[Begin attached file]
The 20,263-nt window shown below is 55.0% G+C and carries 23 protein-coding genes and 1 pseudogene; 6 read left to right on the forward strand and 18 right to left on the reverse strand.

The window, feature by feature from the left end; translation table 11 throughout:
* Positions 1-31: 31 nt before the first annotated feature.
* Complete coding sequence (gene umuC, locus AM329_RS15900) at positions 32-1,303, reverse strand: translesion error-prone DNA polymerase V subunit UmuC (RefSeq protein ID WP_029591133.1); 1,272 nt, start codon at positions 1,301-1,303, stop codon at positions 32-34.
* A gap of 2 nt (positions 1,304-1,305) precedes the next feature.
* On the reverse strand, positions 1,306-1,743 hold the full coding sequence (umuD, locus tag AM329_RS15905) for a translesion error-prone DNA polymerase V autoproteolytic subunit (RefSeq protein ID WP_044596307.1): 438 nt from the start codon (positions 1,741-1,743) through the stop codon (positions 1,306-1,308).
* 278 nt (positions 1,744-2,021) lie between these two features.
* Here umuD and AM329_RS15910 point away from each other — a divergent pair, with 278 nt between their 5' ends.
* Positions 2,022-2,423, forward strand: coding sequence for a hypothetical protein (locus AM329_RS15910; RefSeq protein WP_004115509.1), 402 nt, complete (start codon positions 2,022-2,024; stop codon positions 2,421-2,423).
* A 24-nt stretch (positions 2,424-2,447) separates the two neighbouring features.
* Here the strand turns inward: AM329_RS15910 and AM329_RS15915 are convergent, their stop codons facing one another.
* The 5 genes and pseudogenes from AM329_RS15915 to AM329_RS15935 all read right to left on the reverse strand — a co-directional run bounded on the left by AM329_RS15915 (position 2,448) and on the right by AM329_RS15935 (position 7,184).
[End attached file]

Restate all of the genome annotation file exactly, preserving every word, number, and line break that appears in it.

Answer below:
The 20,263-nt window shown below is 55.0% G+C and carries 23 protein-coding genes and 1 pseudogene; 6 read left to right on the forward strand and 18 right to left on the reverse strand.

The window, feature by feature from the left end; translation table 11 throughout:
* Positions 1-31: 31 nt before the first annotated feature.
* Complete coding sequence (gene umuC, locus AM329_RS15900) at positions 32-1,303, reverse strand: translesion error-prone DNA polymerase V subunit UmuC (RefSeq protein ID WP_029591133.1); 1,272 nt, start codon at positions 1,301-1,303, stop codon at positions 32-34.
* A gap of 2 nt (positions 1,304-1,305) precedes the next feature.
* On the reverse strand, positions 1,306-1,743 hold the full coding sequence (umuD, locus tag AM329_RS15905) for a translesion error-prone DNA polymerase V autoproteolytic subunit (RefSeq protein ID WP_044596307.1): 438 nt from the start codon (positions 1,741-1,743) through the stop codon (positions 1,306-1,308).
* 278 nt (positions 1,744-2,021) lie between these two features.
* Here umuD and AM329_RS15910 point away from each other — a divergent pair, with 278 nt between their 5' ends.
* Positions 2,022-2,423, forward strand: coding sequence for a hypothetical protein (locus AM329_RS15910; RefSeq protein WP_004115509.1), 402 nt, complete (start codon positions 2,022-2,024; stop codon positions 2,421-2,423).
* A 24-nt stretch (positions 2,424-2,447) separates the two neighbouring features.
* Here the strand turns inward: AM329_RS15910 and AM329_RS15915 are convergent, their stop codons facing one another.
* The 5 genes and pseudogenes from AM329_RS15915 to AM329_RS15935 all read right to left on the reverse strand — a co-directional run bounded on the left by AM329_RS15915 (position 2,448) and on the right by AM329_RS15935 (position 7,184).